| Therapeutic Dosages
| Therapeutic Uses
| What Is the Scientific Evidence for Stanols/Sterols?
| Safety Issues
Stanols are substances that occur naturally in various plants. Their cholesterol-lowering effects were first observed in animals in the 1950s. Since then, a substantial amount of research suggests that plant stanols (usually modified into stanol esters) can help to lower cholesterol in individuals with normal or mildly to moderately elevated levels. Stanols are available in margarine spreads, salad dressings, and dietary supplement tablets.
Related substances called sterols or phytosterols (such as beta-sitosterol) and sterol esters appear to lower cholesterol in much the same manner as stanols.
: Use of
for conditions other than high cholesterol is discussed in the
Sterols are found in most plant foods. Stanols occur naturally in wood pulp, tall oil (a by-product of paper manufacturing), and soybean oil, and can also be manufactured from the sterols found in many foods. Stanol and sterol esters are manufactured by processing stanols or sterols with fatty acids from vegetable oils.
Stanol/sterols and their esters are added to margarine spreads and salad dressings and are also available as dietary supplement tablets.
Typical dosages of stanol/sterols and their esters to improve cholesterol profile range from 2.7 to 5.1 g per day.
One study suggests that using stanol products once a day may be as effective as dividing up your intake throughout the day.
It may take up to 3 months to show a substantial decrease in total cholesterol values.
Strong evidence tells us that stanol/sterols and their ester forms can significantly improve
There are no other known medicinal uses of stanols or stanol esters. Phytosterols do offer additional potential benefits, but these are discussed in the
What Is the Scientific Evidence for Stanols/Sterols?
Because they are structurally similar to cholesterol, stanols (and sterols) can displace cholesterol from the "packages" that deliver cholesterol for absorption from the intestines to the bloodstream.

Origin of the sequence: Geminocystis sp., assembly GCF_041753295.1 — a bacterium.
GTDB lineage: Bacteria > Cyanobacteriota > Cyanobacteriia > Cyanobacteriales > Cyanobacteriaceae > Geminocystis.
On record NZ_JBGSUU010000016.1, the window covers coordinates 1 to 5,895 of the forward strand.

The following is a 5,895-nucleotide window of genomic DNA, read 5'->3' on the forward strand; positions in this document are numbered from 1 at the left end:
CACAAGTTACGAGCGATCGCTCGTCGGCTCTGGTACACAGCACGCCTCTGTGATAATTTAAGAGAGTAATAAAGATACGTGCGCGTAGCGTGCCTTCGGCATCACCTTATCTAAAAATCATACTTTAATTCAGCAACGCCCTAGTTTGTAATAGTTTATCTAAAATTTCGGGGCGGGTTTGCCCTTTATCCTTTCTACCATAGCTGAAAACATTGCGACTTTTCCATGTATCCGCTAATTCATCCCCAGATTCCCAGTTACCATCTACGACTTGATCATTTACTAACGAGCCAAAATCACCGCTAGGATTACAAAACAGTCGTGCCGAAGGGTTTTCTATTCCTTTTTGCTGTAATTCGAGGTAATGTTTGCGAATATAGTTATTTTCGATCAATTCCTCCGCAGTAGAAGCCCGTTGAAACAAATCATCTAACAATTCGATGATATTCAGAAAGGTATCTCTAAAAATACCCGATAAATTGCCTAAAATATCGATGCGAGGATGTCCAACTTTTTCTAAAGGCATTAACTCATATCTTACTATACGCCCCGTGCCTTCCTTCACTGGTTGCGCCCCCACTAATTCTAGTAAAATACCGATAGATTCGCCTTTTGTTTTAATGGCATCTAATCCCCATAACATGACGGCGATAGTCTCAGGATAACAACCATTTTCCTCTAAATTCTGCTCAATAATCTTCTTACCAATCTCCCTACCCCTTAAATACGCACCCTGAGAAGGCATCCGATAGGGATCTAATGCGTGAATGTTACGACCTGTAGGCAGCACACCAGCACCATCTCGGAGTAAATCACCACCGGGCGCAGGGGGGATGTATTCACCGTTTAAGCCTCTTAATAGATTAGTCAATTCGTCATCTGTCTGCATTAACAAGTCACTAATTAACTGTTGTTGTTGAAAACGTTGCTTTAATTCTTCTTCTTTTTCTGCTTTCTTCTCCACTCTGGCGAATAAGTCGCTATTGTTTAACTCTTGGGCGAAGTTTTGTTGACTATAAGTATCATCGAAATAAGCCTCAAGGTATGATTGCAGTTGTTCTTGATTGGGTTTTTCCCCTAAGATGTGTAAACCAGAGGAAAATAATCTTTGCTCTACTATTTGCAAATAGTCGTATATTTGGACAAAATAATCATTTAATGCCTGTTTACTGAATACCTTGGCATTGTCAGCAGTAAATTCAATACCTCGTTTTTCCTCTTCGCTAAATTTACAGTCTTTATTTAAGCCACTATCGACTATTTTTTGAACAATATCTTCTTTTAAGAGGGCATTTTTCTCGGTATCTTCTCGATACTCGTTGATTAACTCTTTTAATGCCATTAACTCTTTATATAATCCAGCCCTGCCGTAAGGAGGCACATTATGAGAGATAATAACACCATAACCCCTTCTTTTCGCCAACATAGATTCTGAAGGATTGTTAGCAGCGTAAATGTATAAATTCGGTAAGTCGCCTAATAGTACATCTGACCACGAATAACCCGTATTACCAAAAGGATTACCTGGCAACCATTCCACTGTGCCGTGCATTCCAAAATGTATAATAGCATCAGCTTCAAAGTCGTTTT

This displaced cholesterol is then excreted from the body. This action not only interferes with the absorption of cholesterol from food, it has the additional (and probably more important) effect of removing cholesterol from substances made in the liver that are recycled through the digestive tract.
studies, ranging in length from 30 days to 12 months and involving a total of more than 1,000 people, have found that sterol/stanols and their esters are effective for improving cholesterol profile.
The combined results suggest that these substances can reduce total cholesterol and LDL ("bad") cholesterol by about 10% to 15%. They do not, however, have much of an effect on HDL (“good”) cholesterol, nor on triglycerides.
For example, in a double-blind, placebo-controlled study, 153 people with mildly elevated cholesterol were given sitostanol esters in margarine (at 1.8 or 2.6 g of sitostanol per day), or margarine without sitostanol ester, for a total of one year.
The results in the treated group receiving 2.6 g per day showed improvements in total cholesterol by 10.2% and LDL cholesterol by 14.1%—significantly better than the results in the control group. Neither triglycerides nor HDL cholesterol levels were affected.
too has been shown to have a favorable effect on fats in the blood, in particular triglycerides. A study investigating the possible benefit of combining sterols with fish oil found that together they significantly lowered total cholesterol, LDL-cholesterol, and triglycerides, and raised HDL-cholesterol in subjects with undesirable cholesterol profiles.
Even people already taking standard medications to improve cholesterol profile (specifically, drugs in the statin family) appear to benefit when they additionally use stanols/sterols.
According to one study, if you are on statins and start taking sterol ester margarine as well, your cholesterol will improve to the same effect as if you doubled the statin dose.
Stanols or sterols also appear to be safe and effective for improving cholesterol profile in people with type 2 (adult-onset)
Sterols are presumed safe because they are found in many foods. Stanols are also considered safe, but for a different reason: they are not absorbed.
No adverse effects have been reported in any of the studies on lowering cholesterol, with the exception of one study that reported mild gastrointestinal complaints in a few preschool children.
In addition, no toxic signs were observed in rats given stanol esters for 13 weeks at levels comparable to or exceeding those recommended for lowering cholesterol.
Although concerns have been expressed that stanol esters might impair absorption of the fat-soluble vitamins
, this does not seem to occur at the dosages required to lower cholesterol.
Stanol esters might interfere with absorption of alpha- and
although some studies have found no such effect.
Evidence is also conflicting whether sterols or sterol esters impair nutrient absorption.
Until more is learned, it may be reasonable for people using stanol or sterol products to take a